Economic experts have warned that headline inflation may swell back to a double digit band and interest rates may increase if the government continues to spend beyond its means.
UK-based Malawian expert, Sane Zuka and local economic think-tanks, Economics Association of Malawi (Ecama), said this when commenting on economic trends as reported by the Reserve Bank of Malawi’s (RBM) monthly economic review for February 2020.
Among other things, the review indicates that total revenues for the month amounted to K89.4 billion while expenditure stood at K151.3 billion. This resulted into a fiscal deficit of around 0.9 percent of Gross Domestic Product (GDP).
The development was also reflected on private sector credit having recorded a monthly contraction of 0.5 percent (about K2.7 billion) to K550.9 billion, following another decline of K527.0 million in the preceding month.
It further said the monthly decline in private sector credit was due to contractions in Financial services, Manufacturing, Electricity, gas and water sectors of K7.1 billion, K5.0 billion and K1.6 billion, respectively.
“Total revenue collections, at K89.4 billion for February 2020, represented a decrease of 19.1 percent compared to collections of K110.4 billion recorded in the previous month. The registered decrease in total revenue stemmed from domestic revenues which declined by 29.8 percent to K73.5 billion while foreign receipts registered a growth of 173.1 percent to K15.9 billion.
“Total government expenditures increased by 20.9 percent to K 151.3 billion from K125.2 billion incurred in the previous month on account of both recurrent and development expenditures. Recurrent expenditure increased by 10.9 percent to K124.6 billion mainly due to increased payments on salaries and generic goods and services,” reads the review in part.
In a response to an emailed questionnaire, Zuka said this is a worrisome trend as it shows a continuation of the decline of both domestic revenue (tax and non-tax revenue) and foreign receipts since January.
“This shows contraction in overall economic activities. The increased expenditure explains increased public sector demand including government funding to unplanned demands. The direct implication of this trend is increased government borrowing from monetary authorities and commercial banks, a trend which is not abating since January.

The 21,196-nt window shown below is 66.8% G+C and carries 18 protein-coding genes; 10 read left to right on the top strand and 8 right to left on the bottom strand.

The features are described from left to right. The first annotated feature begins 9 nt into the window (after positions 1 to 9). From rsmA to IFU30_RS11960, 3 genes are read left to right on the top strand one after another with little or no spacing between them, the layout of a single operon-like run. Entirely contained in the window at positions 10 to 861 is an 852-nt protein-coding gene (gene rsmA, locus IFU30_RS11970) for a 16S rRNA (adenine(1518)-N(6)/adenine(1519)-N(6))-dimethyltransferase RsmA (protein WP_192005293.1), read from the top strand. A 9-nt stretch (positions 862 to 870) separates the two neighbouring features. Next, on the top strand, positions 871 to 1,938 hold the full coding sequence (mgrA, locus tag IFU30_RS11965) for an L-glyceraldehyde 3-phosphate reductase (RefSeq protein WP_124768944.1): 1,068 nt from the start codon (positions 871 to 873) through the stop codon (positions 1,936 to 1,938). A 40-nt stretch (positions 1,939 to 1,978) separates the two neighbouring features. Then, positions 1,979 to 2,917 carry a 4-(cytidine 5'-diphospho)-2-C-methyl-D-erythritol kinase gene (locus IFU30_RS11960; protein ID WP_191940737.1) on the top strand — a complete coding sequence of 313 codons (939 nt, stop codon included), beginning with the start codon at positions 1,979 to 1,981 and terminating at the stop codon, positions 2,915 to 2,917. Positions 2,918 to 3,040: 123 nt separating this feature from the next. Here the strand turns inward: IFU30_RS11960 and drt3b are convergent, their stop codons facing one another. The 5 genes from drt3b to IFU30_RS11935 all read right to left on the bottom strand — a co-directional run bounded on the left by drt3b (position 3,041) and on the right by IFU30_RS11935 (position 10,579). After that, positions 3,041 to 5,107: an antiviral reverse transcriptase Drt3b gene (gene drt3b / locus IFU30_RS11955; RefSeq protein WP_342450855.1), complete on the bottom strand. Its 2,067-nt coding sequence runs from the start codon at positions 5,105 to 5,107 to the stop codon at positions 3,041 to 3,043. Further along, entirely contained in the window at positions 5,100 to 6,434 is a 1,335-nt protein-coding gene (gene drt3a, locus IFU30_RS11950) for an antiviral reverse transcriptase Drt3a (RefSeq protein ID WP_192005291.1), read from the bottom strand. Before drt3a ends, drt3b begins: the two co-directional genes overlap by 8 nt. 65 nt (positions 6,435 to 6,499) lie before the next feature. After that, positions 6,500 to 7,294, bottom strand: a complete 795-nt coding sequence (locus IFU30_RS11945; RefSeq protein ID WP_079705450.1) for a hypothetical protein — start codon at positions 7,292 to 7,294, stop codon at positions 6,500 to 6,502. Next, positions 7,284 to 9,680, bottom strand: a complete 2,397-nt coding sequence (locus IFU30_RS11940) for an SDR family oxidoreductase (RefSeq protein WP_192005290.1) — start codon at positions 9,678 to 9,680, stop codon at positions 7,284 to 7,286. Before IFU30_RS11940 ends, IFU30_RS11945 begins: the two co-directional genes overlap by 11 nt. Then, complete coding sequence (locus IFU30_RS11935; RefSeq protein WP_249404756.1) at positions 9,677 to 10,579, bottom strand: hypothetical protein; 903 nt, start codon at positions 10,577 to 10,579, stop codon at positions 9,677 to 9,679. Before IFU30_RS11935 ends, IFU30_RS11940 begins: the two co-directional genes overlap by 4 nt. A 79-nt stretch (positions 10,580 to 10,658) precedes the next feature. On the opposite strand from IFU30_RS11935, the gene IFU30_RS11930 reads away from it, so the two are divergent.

“This trend reduces money available for credit to the private sector, a trend which is likely to be experienced for some time considering contracting business activity. If not addressed this situation can trigger upward interest rates and inflation trends,” Zuka said.
In a separate interview, Ecama president, Laureen Nyasulu, said a decline in industrial and commercial loans imply a slowdown in economic activity.
She said there is an increase in loans of consumption nature such as wholesale and retail and a decline in loans to productive sectors such as energy and manufacturing.
“ In vi ew of Covid-19 pandemic, the trend is likely to continue and probably worsen. Credit to private sector is likely to contract even more. The restrictions aimed at containing the pandemic have unavoidable negative consequences on the business environment. This will lead to contraction of the economy in the next few months,” Nyasulu said.
Spokesperson in the Ministry of Finance Economic Planning and Development, Williams Banda, said with declining business operations, revenue collections are likely to continue going down.
“The figures reported in the review may be on a higher side than the actual deficit because they were recorded before other sources of funding were cleared.
“However, financing the gap was done through sell of government securities and bonds. We look at critical needs to finance, should we find that there is a shortfall on those that’s when we extend to sell the government securities,” Banda said.